Our always-on monitoring of social media conversations and search behavior gives us insight into the food trends people adore. What recipes are they eager to try? Which new ingredients do they like or want to avoid? And are there any diets they are on? Our special AI technology analyses online behavior and identifies these three biggest trends in bakery, patisserie and chocolate across the Spanish, Portuguese, French, German, and Italian language areas:
In the Spanish-speaking world, the five trending topics are:
1. Vegetable-based patisserie
Carrot cake and potato cake were bakes cropping up in Spanish conversations around veg-based patisserie, but variants on cheesecake and brownies with vegetables drew lots of attention as well. Spanish-speaking online audiences had a preference for sweet preparations based on veggies. The most surprising one is pumpkin pie: this North-American classic has been adopted as a favorite in Spanish-speaking countries around the Day of the Dead festivities and Halloween.
Spanish social data showed a focus on key vegan ingredients and popular products. Terms such as dairy-free cheesecake, vegan burger, tofu, coconut, and carrot are used a great deal, revealing consumers’ interest in a wide range of plant-based foods. For vegan cheesecakes, oat milk and almond milk were popular ingredients for replacing cream cheese.
Latin America is a growth market for organic products, and it shows. As consumers are focused more on their health, they’re investigating natural or clean-label products. Online, they’re looking for new brands to try and sharing their experiences with their peers on social media.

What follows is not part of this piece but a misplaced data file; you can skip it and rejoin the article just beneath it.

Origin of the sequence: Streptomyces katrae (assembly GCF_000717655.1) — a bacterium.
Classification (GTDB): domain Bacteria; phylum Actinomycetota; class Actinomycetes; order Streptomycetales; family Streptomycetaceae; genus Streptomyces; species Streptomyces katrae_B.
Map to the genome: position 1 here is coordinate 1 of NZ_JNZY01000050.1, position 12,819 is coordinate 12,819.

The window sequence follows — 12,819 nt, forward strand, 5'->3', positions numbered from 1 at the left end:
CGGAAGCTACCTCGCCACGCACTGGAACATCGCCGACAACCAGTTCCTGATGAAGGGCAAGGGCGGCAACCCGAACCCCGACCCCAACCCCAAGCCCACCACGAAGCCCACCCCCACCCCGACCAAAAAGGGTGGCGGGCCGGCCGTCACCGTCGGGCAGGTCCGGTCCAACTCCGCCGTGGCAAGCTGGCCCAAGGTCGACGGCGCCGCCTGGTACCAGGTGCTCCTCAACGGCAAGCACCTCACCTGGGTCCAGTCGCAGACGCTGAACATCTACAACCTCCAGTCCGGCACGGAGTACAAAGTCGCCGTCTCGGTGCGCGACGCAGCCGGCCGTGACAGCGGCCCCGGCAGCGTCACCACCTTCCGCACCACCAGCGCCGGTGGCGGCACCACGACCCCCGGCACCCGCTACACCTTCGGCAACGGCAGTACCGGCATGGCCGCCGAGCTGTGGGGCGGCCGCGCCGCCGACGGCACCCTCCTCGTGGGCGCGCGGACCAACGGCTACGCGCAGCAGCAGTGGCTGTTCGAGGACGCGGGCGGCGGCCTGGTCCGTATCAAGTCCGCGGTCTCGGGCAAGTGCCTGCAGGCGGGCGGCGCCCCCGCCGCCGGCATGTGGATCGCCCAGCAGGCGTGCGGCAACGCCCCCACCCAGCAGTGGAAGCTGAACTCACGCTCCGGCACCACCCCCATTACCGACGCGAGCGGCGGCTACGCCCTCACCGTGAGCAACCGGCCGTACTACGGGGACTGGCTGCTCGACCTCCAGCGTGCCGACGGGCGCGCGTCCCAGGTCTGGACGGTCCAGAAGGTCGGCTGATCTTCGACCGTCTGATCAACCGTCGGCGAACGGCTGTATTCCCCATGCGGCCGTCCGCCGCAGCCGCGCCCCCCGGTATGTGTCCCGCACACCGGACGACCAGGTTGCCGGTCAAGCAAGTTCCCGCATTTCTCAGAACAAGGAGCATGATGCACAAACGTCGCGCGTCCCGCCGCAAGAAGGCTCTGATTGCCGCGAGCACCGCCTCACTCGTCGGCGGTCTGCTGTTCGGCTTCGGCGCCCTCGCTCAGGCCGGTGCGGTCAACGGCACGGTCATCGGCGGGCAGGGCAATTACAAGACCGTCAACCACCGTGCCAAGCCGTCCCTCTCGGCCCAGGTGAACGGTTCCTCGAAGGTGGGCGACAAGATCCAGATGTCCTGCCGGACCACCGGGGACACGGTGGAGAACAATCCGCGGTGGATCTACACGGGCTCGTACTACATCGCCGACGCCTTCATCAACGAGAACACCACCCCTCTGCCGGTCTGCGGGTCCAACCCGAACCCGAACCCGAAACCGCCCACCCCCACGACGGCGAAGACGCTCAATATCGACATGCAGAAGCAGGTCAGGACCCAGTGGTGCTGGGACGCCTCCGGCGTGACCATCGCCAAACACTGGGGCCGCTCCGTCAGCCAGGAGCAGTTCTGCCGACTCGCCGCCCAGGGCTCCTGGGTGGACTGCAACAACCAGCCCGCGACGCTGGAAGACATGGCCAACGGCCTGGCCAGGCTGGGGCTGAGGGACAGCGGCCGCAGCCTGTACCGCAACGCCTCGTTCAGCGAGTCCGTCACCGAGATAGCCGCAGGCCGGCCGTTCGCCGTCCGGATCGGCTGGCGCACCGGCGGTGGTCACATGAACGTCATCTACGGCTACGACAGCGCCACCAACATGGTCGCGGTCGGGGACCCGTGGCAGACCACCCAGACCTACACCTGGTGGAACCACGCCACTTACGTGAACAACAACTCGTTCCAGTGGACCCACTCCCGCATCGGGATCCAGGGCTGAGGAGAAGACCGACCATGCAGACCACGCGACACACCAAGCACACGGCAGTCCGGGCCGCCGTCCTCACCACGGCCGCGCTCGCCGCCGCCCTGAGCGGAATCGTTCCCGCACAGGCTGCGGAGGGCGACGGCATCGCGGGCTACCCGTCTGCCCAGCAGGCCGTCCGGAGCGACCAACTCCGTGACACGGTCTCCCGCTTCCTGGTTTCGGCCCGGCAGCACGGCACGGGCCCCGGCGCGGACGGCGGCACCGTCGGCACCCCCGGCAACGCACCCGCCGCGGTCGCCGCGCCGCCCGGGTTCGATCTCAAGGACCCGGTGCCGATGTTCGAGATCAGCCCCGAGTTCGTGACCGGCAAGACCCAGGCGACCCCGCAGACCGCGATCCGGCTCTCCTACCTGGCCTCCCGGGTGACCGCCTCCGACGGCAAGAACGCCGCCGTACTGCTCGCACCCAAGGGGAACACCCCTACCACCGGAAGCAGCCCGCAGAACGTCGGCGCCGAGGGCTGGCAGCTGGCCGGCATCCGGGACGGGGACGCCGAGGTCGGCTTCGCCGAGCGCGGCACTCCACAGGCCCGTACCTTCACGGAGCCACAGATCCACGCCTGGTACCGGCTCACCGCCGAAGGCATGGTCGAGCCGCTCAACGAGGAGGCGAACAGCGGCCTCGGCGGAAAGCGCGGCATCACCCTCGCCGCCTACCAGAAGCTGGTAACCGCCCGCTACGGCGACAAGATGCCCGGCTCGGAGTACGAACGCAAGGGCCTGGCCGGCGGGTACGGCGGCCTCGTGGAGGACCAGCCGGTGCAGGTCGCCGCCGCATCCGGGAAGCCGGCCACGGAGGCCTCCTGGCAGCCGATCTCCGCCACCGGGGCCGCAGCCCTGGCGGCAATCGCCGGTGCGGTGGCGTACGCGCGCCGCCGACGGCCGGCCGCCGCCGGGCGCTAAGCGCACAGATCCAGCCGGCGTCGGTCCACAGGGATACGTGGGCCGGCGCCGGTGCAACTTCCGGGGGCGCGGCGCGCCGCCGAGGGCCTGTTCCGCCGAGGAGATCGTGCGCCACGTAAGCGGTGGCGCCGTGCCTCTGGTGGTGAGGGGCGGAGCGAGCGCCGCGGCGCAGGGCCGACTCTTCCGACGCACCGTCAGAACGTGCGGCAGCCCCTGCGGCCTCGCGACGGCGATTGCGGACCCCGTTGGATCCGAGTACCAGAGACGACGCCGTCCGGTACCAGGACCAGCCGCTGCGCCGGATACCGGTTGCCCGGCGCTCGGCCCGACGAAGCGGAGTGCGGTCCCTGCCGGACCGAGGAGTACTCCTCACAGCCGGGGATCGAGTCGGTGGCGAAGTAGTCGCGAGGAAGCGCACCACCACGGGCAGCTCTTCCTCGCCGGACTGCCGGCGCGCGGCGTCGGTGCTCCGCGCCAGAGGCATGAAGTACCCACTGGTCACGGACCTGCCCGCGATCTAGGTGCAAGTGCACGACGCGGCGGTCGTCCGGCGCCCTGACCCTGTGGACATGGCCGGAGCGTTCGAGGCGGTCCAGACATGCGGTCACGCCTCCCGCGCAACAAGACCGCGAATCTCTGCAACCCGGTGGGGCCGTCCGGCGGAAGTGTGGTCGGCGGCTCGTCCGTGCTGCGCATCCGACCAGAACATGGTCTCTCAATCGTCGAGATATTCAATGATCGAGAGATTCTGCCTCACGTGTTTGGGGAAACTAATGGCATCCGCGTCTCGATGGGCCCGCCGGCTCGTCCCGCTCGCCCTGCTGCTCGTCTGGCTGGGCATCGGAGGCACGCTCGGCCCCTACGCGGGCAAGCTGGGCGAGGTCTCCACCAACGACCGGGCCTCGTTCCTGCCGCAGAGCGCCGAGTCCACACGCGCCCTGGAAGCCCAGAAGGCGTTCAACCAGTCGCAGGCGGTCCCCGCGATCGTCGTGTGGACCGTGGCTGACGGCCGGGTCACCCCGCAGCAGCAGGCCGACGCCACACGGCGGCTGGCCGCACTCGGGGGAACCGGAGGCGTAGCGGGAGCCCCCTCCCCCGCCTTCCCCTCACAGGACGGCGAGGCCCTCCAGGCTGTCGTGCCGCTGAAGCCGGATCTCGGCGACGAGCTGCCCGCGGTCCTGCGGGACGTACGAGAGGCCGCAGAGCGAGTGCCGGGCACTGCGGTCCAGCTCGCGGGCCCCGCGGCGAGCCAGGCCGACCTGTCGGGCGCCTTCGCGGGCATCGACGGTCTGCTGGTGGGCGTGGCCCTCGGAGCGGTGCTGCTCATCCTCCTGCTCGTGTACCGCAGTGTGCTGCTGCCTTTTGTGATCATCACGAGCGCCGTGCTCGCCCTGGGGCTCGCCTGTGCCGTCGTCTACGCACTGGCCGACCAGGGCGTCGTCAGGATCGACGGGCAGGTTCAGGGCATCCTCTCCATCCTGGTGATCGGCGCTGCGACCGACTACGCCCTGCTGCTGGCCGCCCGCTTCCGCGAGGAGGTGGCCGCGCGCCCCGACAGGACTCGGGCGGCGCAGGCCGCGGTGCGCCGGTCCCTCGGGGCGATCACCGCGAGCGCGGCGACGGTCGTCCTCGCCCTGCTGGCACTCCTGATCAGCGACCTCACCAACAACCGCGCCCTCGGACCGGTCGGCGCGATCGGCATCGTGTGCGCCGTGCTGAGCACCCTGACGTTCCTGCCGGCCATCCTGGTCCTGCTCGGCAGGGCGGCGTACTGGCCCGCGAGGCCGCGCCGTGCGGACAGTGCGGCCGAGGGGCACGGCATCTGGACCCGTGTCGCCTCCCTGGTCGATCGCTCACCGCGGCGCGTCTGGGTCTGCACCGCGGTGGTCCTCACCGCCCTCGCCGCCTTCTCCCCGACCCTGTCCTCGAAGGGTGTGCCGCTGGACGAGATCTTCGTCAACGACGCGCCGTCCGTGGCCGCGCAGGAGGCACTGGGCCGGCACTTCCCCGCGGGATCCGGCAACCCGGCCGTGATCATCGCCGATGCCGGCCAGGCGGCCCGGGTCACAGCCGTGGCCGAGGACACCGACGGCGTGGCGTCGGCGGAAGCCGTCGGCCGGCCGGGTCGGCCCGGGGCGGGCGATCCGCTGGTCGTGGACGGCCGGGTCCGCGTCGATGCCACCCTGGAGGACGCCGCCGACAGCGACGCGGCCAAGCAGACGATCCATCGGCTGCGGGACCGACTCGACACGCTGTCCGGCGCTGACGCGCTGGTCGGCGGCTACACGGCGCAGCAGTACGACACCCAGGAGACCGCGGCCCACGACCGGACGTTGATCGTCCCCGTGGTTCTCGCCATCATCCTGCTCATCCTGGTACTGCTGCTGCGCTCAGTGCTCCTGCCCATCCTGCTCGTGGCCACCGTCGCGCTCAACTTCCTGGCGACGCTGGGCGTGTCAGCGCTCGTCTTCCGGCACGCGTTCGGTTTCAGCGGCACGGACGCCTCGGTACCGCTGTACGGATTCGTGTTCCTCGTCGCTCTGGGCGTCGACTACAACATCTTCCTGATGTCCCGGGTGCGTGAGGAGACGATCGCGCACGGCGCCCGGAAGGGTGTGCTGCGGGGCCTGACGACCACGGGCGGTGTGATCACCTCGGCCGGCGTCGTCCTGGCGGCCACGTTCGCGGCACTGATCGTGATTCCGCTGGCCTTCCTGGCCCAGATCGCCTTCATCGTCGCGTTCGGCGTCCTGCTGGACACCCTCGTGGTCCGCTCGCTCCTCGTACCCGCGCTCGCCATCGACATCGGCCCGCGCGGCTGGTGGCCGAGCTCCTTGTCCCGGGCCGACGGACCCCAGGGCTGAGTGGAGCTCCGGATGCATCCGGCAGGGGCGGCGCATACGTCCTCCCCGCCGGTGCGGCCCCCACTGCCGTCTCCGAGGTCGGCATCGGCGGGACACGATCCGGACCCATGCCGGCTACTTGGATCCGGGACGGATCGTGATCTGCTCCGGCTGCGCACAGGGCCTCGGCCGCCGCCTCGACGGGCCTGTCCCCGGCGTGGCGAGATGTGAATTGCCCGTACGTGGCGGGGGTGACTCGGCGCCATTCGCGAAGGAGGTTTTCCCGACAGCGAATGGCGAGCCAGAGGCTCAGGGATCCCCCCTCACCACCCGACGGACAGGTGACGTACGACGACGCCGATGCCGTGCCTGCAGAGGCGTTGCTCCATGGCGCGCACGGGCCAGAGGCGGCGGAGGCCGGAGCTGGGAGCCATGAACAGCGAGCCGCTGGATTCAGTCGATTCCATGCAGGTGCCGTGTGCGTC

Social media in Portuguese -speaking countries saw a lot of mentions of these terms in relation to bread, patisserie, and chocolate:
1. Vegetable-based patisserie
Although not a new invention, the Portuguese sweet potato cookie (broas) was a massive online trend. This treat was featured on social media at several times throughout the year: during the festive season as a Christmas cookie, in July when sweet potatoes are in season, and in October as a Halloween snack. Other vegetable-based patisserie terms that frequently cropped up in our data are brownies, chocolates, and pie.
Portuguese-speaking people love their cakes. That’s why they’re mostly interested in vegan versions of their favorite bakes. In particular, cakes with carrot, banana, chocolate and pumpkin are highly sought after, linking this trend to vegetable-based patisserie as well. Other vegan sweets that gained traction are chocolate, cupcakes, macarons, cookies, and dulche de leche. And, to include one savory option, vegan bread had some volume as well. Many preparations were both plant-based and gluten-free, so we can assume that these diets are often combined.
Increasing health and environmental consciousness is creating a rising demand for natural and organic foods in Portuguese-speaking countries. Brazil, the largest of the bunch, is the leading market for organic products in Latin America. On a global scale, Brazil is still relatively behind when it comes to organic food consumption. The market is growing, though, which is reflected in this third-place position, and will likely continue to expand over the years to come.
During online conversations in French, these bakery, patisserie and chocolate-related topics were most discussed:
The French-speaking world is mostly interested in natural and organic products. Consumers are looking out for brands and products that offer transparency and have a clean label. The production method and origin of the ingredients are the biggest consideration factors. When it comes to organic food, chocolate and bread are the two product categories French-speaking consumers prefer to indulge themselves with.